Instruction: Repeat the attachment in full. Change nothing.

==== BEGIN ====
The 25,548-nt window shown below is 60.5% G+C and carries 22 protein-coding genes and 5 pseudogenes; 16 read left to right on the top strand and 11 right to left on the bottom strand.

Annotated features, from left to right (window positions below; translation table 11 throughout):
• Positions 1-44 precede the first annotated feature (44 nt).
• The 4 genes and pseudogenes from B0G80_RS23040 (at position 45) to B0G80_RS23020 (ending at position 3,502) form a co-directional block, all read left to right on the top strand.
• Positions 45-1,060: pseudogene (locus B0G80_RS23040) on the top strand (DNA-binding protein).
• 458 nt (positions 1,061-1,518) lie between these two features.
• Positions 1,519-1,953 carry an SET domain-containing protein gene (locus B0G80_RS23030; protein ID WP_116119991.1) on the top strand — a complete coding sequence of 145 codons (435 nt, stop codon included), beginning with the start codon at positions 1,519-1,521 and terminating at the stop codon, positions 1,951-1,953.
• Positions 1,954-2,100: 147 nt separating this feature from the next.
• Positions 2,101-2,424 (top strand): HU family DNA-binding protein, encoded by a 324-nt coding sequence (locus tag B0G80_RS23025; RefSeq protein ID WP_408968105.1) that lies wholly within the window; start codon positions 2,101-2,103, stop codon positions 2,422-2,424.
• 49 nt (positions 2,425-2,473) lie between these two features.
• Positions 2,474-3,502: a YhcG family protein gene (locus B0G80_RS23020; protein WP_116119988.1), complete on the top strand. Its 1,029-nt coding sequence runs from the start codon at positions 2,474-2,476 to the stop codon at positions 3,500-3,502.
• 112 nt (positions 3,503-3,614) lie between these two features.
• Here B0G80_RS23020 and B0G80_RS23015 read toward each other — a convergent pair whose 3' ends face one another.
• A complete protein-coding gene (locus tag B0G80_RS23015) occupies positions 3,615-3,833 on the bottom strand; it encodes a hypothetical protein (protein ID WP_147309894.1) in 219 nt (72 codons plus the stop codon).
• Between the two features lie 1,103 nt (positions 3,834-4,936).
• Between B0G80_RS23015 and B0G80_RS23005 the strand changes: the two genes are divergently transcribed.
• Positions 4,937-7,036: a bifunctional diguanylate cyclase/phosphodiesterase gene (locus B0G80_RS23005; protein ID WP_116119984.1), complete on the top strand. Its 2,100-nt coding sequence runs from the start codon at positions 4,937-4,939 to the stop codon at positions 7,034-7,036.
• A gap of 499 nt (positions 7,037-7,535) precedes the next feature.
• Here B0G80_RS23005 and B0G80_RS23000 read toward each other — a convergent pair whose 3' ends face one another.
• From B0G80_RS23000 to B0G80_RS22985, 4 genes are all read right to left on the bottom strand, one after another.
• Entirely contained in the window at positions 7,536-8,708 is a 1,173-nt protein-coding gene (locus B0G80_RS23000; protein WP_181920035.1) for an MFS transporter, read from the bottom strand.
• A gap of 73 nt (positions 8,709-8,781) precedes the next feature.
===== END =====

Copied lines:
The 25,548-nt window shown below is 60.5% G+C and carries 22 protein-coding genes and 5 pseudogenes; 16 read left to right on the top strand and 11 right to left on the bottom strand.

Annotated features, from left to right (window positions below; translation table 11 throughout):
• Positions 1-44 precede the first annotated feature (44 nt).
• The 4 genes and pseudogenes from B0G80_RS23040 (at position 45) to B0G80_RS23020 (ending at position 3,502) form a co-directional block, all read left to right on the top strand.
• Positions 45-1,060: pseudogene (locus B0G80_RS23040) on the top strand (DNA-binding protein).
• 458 nt (positions 1,061-1,518) lie between these two features.
• Positions 1,519-1,953 carry an SET domain-containing protein gene (locus B0G80_RS23030; protein ID WP_116119991.1) on the top strand — a complete coding sequence of 145 codons (435 nt, stop codon included), beginning with the start codon at positions 1,519-1,521 and terminating at the stop codon, positions 1,951-1,953.
• Positions 1,954-2,100: 147 nt separating this feature from the next.
• Positions 2,101-2,424 (top strand): HU family DNA-binding protein, encoded by a 324-nt coding sequence (locus tag B0G80_RS23025; RefSeq protein ID WP_408968105.1) that lies wholly within the window; start codon positions 2,101-2,103, stop codon positions 2,422-2,424.
• 49 nt (positions 2,425-2,473) lie between these two features.
• Positions 2,474-3,502: a YhcG family protein gene (locus B0G80_RS23020; protein WP_116119988.1), complete on the top strand. Its 1,029-nt coding sequence runs from the start codon at positions 2,474-2,476 to the stop codon at positions 3,500-3,502.
• 112 nt (positions 3,503-3,614) lie between these two features.
• Here B0G80_RS23020 and B0G80_RS23015 read toward each other — a convergent pair whose 3' ends face one another.
• A complete protein-coding gene (locus tag B0G80_RS23015) occupies positions 3,615-3,833 on the bottom strand; it encodes a hypothetical protein (protein ID WP_147309894.1) in 219 nt (72 codons plus the stop codon).
• Between the two features lie 1,103 nt (positions 3,834-4,936).
• Between B0G80_RS23015 and B0G80_RS23005 the strand changes: the two genes are divergently transcribed.
• Positions 4,937-7,036: a bifunctional diguanylate cyclase/phosphodiesterase gene (locus B0G80_RS23005; protein ID WP_116119984.1), complete on the top strand. Its 2,100-nt coding sequence runs from the start codon at positions 4,937-4,939 to the stop codon at positions 7,034-7,036.
• A gap of 499 nt (positions 7,037-7,535) precedes the next feature.
• Here B0G80_RS23005 and B0G80_RS23000 read toward each other — a convergent pair whose 3' ends face one another.
• From B0G80_RS23000 to B0G80_RS22985, 4 genes are all read right to left on the bottom strand, one after another.
• Entirely contained in the window at positions 7,536-8,708 is a 1,173-nt protein-coding gene (locus B0G80_RS23000; protein WP_181920035.1) for an MFS transporter, read from the bottom strand.
• A gap of 73 nt (positions 8,709-8,781) precedes the next feature.